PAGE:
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When you use words like "connect" and "connector" it sounds like you are participating in a literature circle with several other students in your class. Is this right?
In a literature circle the role of the connector is to draw connections between the book you are reading, in this case Seedfold, and your life, other books, or to the world in general.
It sounds like you are supposed to specifically draw connections between the characters of Leona and Sam, to yourself, "our real life."
I cannot speak for you, because I don't know who you are. However, I can speak for myself, and perhaps you can see an example of how connections can be made.
Sam is white, Jewish, and retired. I am not Jewish or retired, but I can connect to Sam because we both enjoy gardening. Because of Sam's age and health, he cannot garden on his own, and he has to hire someone to help him. I can connect with that, because I have an injury which prevents me from doing the gardening I would like to do. As you can see, I can connect with Sam on two levels. We both enjoy gardening and we both need help to do it.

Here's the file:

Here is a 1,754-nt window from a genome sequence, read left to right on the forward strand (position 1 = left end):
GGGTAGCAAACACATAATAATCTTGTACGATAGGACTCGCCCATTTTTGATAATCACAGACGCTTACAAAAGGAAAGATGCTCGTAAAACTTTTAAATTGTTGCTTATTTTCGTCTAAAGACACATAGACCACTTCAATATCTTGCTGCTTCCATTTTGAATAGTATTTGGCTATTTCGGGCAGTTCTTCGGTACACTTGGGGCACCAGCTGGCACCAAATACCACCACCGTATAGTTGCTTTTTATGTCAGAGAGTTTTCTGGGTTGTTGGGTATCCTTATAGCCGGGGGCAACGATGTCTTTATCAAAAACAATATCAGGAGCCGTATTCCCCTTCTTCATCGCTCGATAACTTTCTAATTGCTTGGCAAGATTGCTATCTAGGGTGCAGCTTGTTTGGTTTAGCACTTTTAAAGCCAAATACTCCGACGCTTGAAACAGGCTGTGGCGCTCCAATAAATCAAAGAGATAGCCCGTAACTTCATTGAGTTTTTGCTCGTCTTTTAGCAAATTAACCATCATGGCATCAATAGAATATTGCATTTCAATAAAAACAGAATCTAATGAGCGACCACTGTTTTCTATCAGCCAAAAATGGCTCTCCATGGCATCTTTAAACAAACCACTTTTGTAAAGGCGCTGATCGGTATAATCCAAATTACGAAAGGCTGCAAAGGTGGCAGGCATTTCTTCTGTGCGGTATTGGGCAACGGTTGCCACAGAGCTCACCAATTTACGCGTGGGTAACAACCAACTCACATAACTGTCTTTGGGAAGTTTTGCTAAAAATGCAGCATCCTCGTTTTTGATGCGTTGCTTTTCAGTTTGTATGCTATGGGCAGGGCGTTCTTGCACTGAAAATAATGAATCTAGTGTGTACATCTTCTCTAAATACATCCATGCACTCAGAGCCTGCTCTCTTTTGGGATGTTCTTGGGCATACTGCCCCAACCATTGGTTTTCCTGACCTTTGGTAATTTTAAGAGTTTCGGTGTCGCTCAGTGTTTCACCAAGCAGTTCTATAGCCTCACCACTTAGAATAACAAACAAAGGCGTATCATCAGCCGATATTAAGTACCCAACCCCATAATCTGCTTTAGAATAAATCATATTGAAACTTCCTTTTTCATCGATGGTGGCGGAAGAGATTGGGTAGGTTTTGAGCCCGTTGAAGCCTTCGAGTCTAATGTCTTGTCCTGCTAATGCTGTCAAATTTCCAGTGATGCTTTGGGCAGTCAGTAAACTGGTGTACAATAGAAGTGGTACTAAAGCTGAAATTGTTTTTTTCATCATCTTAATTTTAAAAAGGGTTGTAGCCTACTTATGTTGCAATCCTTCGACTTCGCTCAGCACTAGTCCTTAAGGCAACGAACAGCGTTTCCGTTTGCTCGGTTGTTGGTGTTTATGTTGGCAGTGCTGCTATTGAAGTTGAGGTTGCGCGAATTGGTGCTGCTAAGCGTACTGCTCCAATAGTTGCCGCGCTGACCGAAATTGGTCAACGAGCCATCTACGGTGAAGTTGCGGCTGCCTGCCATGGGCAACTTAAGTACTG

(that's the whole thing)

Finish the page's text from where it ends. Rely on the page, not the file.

Leona, on the other hand, is African American and is significantly younger than Sam. She plants a patch of goldenrod in memory of her grandmother. Leona takes the initiative to figure out how to get the City of Cleveland to take away the trash in the vacant lot. I am not African American, however I can connect with Leona's initiative to make change happen in her community. Her story reminds me of a time when I contacted the city offices where I live to convince them to plant trees on my street. It took some doing, but I made it happen.
Now, think about yourself. Knowing yourself and knowing the characters, think about ways in which you can connect to them. How do they remind you of yourself?
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